Foodie tour by Vespa

Foodie tour of Ho Chi Minh City by Vespa: review

If you want to delve into Saigon’s (as the locals still call it) best food spots, the way to do it is on a guided tour by vintage Vespa, a drive-by feast that takes in barbecued mussels, fried crab claws and Vietnamese pancakes

Vietnam’s largest city energetically exudes epicurean appeal. Ho Chi Minh City is a vibrantly old-meets-new place of skyscrapers, markets, malls, temples – and fabulous cuisine, from aromatic street food such as classic pho (noodle soup) to restaurants specialising in piquant cha ca fish dishes. If you want to do like the locals, call the city Saigon (its old name – it officially became Ho Chi Minh City in 1975) and explore it by scooter; most of its 8m population buzz around on two wheels.


Several companies operate guided scooter tours, among them Vespa Adventures which adds a distinctive twist by using reconditioned vintage Vespas and offering specialist food-focused trips.

See it, taste it, be part of it. That’s the ethos of its Saigon After Dark tour. You’re picked up from your hotel by a scooter driver (fear not, you don’t operate the vehicle yourself) and ride pillion as he skilfully weaves through the traffic to five venues where you meet up with an English-speaking guide. It’s exhilarating, fun and sybaritic too – you eat and drink as much as you like, with the guide on hand to help you order like a local.

First you call in at the company’s own Café Zoom, to enjoy an aperitif and discuss the route, which takes you off the tourist radar to the lanes of District 4 then twists through District 1 to lively District 3, passing landmarks such as Notre Dame Basilica and the city’s gracious French colonial post office.

The feasting begins at Quan Oc Phat, an open-air seafood café where plastic tables and chairs spill on to District 4’s little Vinh Khanh street. There’s an open kitchen, fronted by tanks of live ingredients; crabs, cockles, giant snails and more. Barbecued mussels are a speciality, pepped up with peanuts and spring onions, and the crab claws dry-fried with salt and chilli are another must-eat (pincer them with your fingers then dip them in little saucers of chilli for an extra kick). Also good are delicate clams with lemon grass, ginger and more chilli.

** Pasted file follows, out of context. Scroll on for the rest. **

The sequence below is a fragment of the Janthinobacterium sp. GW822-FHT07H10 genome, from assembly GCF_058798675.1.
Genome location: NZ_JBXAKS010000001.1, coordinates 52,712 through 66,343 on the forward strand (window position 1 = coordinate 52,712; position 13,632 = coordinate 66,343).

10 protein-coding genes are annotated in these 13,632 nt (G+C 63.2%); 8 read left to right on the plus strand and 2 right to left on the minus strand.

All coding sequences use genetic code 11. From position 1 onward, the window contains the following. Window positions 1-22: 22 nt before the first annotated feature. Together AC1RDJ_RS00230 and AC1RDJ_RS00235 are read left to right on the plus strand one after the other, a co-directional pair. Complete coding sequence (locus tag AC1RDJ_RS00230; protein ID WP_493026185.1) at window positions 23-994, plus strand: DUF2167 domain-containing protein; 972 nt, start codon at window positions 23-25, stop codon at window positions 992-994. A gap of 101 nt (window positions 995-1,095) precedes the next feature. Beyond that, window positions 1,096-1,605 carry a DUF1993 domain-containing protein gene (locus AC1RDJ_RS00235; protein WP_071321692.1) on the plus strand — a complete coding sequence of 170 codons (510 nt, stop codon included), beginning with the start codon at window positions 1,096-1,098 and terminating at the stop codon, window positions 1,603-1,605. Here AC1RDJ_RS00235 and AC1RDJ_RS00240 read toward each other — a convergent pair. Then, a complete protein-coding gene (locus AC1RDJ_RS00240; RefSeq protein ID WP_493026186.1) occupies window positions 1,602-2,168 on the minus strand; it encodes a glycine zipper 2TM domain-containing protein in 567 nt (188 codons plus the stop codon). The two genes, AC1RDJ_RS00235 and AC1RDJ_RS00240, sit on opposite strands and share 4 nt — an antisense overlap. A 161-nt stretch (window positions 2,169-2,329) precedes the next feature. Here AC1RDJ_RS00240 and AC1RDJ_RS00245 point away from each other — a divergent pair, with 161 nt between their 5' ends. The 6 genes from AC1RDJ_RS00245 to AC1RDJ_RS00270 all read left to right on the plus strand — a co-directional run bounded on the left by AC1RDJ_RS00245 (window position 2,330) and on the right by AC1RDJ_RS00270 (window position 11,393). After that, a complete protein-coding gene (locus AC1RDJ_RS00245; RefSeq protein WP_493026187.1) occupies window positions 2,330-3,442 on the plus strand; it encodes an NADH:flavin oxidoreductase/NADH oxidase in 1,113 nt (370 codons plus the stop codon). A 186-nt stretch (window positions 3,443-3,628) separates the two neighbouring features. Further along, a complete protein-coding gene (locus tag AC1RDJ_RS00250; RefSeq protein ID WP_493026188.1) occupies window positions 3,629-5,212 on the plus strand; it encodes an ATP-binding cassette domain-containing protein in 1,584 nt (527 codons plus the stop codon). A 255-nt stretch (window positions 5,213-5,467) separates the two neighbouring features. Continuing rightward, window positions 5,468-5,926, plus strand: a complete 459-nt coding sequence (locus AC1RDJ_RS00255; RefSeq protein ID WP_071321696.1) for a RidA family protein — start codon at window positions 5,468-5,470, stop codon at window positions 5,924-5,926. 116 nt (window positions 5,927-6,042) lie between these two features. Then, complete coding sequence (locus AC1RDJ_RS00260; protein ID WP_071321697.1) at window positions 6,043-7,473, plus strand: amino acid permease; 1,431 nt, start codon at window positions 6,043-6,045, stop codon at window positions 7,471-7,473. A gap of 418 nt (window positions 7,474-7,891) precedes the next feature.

The tour then moves on to Co Ba Vung Tau, an elegant restaurant created from traditional Vietnamese houses and set on Tran Cao Van street in District 3. This is the place to savour Vietnamese pancakes, made with rice flour and coconut water, filled with beansprouts, pork and prawns and eaten in strips that you roll up yourself in mustard and lettuce leaves.

Try, too, bahn khot, mini pancakes that look like slightly squishy vol au vents and come topped with prawns. For post-prandial delights you zoom on to Cooku’s Nest café, where you can enjoy live Vietnamese folk music played to a rapt Saigonese audience over a velvety iced coffee. You will be glad of that caffeine; the tour finishes with a blast of live rock at Woodstock bar in District 3.

A foodie Vespa tour of Ho Chi Minh City features in Rickshaw Travel’s two-night Scooting through Saigon trip. This costs from £198, including accommodation in a city-centre hotel. Combine it with two or more short trips – to the beach, to the Mekong Delta and more – and add on flights (from £378 return, Heathrow to Ho Chi Minh) to build up a week’s itinerary in Vietnam (


Written by Harriet O’Brien, November 2016